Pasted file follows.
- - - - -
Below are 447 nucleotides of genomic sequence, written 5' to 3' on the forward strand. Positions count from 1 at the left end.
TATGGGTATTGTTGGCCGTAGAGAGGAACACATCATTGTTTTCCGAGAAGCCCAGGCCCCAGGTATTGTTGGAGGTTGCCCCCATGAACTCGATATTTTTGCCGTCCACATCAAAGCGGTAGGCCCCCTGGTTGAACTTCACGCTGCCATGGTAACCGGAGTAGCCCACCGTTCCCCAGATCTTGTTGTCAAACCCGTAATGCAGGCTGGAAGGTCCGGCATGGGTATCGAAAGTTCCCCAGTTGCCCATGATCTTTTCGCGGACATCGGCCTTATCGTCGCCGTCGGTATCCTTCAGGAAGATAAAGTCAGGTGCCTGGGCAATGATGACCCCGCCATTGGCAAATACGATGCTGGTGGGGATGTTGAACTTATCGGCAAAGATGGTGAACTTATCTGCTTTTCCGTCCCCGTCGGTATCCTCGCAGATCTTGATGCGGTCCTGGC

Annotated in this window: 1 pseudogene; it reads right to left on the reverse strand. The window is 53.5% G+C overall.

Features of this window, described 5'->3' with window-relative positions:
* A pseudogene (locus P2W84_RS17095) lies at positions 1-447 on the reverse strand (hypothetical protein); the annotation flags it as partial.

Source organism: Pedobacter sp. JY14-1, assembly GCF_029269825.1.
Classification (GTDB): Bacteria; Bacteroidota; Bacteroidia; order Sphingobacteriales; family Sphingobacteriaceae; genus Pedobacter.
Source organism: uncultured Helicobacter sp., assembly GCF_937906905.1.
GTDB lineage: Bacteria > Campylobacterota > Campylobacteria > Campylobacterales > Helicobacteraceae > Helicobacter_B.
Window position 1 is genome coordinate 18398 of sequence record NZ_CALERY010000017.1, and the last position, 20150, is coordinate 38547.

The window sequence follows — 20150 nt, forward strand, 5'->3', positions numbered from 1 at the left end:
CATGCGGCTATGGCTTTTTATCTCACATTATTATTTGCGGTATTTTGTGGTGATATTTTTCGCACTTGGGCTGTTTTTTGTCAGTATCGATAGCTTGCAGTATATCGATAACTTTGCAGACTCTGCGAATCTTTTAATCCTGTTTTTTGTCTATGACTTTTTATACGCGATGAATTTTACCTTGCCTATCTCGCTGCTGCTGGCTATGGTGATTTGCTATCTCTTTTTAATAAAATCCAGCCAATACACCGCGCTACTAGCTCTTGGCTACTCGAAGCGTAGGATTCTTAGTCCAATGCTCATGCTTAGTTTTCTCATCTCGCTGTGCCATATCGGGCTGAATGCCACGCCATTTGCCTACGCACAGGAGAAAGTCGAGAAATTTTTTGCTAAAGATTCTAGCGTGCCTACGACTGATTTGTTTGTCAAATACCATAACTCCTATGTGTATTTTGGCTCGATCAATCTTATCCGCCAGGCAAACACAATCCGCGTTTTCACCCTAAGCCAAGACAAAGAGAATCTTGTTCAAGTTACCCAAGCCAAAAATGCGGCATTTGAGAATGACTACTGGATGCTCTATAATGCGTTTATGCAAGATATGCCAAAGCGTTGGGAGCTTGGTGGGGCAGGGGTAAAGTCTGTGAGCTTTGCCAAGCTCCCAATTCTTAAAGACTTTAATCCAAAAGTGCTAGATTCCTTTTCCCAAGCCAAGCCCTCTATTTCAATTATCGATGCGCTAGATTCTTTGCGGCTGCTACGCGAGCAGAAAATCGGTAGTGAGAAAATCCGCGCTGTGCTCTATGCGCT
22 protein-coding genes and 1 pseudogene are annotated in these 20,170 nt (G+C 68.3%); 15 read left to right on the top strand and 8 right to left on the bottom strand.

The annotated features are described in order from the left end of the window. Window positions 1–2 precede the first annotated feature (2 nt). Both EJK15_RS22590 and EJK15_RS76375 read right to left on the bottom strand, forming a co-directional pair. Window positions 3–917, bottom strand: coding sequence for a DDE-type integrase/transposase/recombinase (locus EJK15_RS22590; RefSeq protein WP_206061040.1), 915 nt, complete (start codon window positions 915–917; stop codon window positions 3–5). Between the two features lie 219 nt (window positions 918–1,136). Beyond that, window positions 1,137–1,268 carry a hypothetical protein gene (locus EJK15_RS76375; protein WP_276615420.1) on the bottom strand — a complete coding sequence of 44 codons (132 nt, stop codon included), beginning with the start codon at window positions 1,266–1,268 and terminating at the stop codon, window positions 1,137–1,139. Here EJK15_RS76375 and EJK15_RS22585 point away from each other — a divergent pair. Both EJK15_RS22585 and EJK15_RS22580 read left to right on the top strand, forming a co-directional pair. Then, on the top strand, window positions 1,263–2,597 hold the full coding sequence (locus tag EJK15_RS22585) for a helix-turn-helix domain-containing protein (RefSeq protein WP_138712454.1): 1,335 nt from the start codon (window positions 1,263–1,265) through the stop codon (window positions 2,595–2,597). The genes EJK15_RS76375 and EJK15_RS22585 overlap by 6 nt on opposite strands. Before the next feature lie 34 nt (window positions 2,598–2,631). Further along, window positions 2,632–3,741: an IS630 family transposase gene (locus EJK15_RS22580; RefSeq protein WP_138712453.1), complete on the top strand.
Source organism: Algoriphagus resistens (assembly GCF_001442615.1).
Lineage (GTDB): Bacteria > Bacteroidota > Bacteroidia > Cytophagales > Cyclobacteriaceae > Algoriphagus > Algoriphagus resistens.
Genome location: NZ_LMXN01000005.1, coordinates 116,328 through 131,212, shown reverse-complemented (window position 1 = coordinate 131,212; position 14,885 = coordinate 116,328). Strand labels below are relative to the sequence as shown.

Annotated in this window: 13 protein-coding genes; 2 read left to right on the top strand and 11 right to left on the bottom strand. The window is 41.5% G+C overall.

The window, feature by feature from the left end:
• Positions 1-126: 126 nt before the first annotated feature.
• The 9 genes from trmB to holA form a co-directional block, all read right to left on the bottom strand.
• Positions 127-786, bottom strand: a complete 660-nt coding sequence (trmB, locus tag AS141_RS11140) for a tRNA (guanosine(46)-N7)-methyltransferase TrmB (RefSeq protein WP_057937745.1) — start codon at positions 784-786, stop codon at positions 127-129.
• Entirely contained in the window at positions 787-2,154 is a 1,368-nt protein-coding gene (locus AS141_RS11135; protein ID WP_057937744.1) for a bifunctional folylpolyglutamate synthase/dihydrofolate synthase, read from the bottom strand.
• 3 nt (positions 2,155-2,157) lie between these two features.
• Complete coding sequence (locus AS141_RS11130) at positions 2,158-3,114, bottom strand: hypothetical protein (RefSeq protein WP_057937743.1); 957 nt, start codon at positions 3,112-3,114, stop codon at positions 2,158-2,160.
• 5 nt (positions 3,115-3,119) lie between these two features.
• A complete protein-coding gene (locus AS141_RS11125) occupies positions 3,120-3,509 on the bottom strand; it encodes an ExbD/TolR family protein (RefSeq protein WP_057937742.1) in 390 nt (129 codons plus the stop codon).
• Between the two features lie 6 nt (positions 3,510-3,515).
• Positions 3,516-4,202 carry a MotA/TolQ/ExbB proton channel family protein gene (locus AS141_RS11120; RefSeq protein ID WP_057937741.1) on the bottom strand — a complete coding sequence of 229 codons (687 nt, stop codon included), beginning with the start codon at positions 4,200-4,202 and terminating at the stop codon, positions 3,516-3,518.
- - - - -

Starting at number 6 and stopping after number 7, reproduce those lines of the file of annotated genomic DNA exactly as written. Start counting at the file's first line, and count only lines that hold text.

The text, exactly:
Source organism: Pedobacter sp. JY14-1, assembly GCF_029269825.1.
Classification (GTDB): Bacteria; Bacteroidota; Bacteroidia; order Sphingobacteriales; family Sphingobacteriaceae; genus Pedobacter.